Sushi Time at Florentinum

Sushi Time at Florentinum

Sushi Time, an upmarket fast food chain and delivery service, has been rapidly expanding since hitting the crowded Prague restaurant scene a few years ago. Following the success of its initial Karlín bistro and a second location in the Krč business district, Sushi Time opened a ground-floor unit at the highly anticipated Florentinum office complex earlier this month.

“We were looking for a new location in a big office building,” says Ivan Zidek, one of Sushi Time’s three partners, “and I think this is one of the city’s biggest.” Located around the corner from Masarykovo nádraží, Florentinum offers 49,000 square meters of office space over nine floors – exactly the type of clientele Sushi Time is hoping to reach. After all, Zidek says, it is business execs who can afford to order sushi takeout for lunch on a regular basis. However, the expat crowd comes in at a close second. “It was something new for us,” Zidek explains. “About one-third of our customers are expats.”



Sushi Time at Florentinum

While Sushi Time’s Florentinum space is furnished with several long wooden tables and benches for in-house cafeteria-style dining (a step up from its tiny Karlín hub, which barely seats 10), the chain’s core business is still its online order-and-delivery service. Sushi Time couriers now cover the city center and many of Prague’s outer boroughs. (A fourth venue, set to open in Smíchov over the summer, will further increase the chain’s catchment area.) Delivery takes about an hour, depending on your location.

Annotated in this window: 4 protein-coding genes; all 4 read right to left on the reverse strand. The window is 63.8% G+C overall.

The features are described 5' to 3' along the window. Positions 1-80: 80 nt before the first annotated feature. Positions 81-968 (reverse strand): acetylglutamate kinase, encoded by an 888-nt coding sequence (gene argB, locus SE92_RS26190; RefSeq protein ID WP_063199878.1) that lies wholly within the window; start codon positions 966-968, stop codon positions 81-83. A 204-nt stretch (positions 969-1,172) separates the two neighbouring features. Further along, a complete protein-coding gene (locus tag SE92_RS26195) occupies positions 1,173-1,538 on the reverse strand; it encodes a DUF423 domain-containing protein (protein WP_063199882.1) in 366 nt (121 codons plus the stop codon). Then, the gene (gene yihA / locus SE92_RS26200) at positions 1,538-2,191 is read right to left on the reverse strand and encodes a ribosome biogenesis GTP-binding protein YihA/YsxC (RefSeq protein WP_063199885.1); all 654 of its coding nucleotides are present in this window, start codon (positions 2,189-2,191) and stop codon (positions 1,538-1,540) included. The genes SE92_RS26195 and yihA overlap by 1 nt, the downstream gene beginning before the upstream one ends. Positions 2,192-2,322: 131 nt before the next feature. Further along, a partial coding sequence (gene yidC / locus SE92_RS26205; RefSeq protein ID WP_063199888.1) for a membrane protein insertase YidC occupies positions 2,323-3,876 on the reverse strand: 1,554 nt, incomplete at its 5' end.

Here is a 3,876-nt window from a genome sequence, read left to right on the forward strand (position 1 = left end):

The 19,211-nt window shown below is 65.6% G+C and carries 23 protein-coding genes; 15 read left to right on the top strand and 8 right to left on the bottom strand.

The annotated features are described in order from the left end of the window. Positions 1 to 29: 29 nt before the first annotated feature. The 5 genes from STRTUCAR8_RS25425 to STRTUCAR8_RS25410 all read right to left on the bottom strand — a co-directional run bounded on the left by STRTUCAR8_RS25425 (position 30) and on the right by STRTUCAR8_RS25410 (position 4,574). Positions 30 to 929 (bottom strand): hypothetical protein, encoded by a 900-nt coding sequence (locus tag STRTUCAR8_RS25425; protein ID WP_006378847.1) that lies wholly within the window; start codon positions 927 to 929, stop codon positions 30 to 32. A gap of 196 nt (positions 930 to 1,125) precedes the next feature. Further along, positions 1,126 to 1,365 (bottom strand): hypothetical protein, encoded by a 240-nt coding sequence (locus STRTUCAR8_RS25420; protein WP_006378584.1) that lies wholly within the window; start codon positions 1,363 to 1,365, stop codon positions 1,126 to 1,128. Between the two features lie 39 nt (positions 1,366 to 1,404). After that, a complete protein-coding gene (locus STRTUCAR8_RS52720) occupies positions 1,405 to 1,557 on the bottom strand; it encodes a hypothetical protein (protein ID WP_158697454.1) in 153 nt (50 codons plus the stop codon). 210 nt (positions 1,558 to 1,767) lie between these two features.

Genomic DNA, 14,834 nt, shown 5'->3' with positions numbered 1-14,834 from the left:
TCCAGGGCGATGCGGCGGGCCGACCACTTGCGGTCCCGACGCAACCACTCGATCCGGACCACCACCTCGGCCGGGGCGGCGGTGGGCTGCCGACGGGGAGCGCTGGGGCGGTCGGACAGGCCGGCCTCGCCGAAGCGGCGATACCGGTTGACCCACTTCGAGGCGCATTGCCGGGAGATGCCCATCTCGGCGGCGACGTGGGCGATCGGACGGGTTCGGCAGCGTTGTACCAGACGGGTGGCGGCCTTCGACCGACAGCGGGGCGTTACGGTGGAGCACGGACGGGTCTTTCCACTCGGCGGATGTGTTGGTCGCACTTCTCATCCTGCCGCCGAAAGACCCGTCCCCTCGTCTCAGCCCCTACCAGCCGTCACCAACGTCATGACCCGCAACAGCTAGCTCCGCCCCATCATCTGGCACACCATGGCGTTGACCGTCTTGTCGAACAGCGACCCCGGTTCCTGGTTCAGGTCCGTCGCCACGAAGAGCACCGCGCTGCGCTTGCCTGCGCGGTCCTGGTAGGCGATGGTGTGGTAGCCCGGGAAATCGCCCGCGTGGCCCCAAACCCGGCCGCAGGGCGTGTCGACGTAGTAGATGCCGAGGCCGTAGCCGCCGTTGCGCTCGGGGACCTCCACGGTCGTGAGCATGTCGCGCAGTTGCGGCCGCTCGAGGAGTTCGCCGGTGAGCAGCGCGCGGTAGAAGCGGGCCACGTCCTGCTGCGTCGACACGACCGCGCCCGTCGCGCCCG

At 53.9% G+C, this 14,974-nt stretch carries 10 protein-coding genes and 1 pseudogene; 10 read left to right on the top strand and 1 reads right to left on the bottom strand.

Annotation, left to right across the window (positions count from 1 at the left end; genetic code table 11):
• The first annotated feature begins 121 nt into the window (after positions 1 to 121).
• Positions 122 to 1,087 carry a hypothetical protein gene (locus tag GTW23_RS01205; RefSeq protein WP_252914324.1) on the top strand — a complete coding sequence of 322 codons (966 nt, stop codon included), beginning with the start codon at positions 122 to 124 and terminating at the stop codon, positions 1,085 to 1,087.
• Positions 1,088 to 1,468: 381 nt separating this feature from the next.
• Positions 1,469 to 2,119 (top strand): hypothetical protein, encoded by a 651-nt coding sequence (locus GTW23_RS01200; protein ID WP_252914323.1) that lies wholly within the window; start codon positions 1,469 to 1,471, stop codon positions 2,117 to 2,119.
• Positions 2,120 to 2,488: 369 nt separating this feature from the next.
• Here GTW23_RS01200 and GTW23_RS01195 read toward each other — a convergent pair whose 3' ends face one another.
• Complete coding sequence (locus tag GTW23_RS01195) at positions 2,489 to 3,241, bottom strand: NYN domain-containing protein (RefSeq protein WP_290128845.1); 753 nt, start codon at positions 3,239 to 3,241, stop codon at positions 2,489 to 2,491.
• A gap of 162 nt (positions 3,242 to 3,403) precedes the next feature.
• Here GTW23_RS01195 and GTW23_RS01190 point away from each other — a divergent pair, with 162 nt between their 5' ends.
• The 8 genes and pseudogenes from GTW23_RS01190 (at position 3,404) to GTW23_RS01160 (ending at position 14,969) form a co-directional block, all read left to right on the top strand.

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Zidek says Penta, the investor behind Florentinum, had a very specific vision for the small food court in its retail gallery. Sushi Time is nestled between a Chop’d salad bar and Rancheros, a Mexican takeaway that emphasizes healthy food choices.

An Italian delicatessen, La Formaggeria, is set to open soon and negotiations are underway with another well-known (and yet-to-be-disclosed) restaurant brand. Penta hopes to open another dining option in the Florentinum gallery by the end of the year, according to Martin Danko, the investor’s PR manager.

Sushi Time at Florentinum

“The main purpose of the retail gallery is to provide basic services largely to the tenants of Florentinum, as the full capacity of the office palace is about 3,500 people, which makes rather significant demand for services such as Sushi Time,” says Danko. “In terms of food tenants we have been looking for the providers who could meet the requirements of mainly business people, as Florentinum is an A-class business center.”

Despite its fast-food takeaway status, Sushi Time attempts to delver an A-class image. To that end, its daintily packaged meals come with a set of wooden chopsticks and bottled soy sauce with flashy red screw-top lids.

“We focus on the presentation,” Zidek says. “We want to give our customers an attractive stylish product.”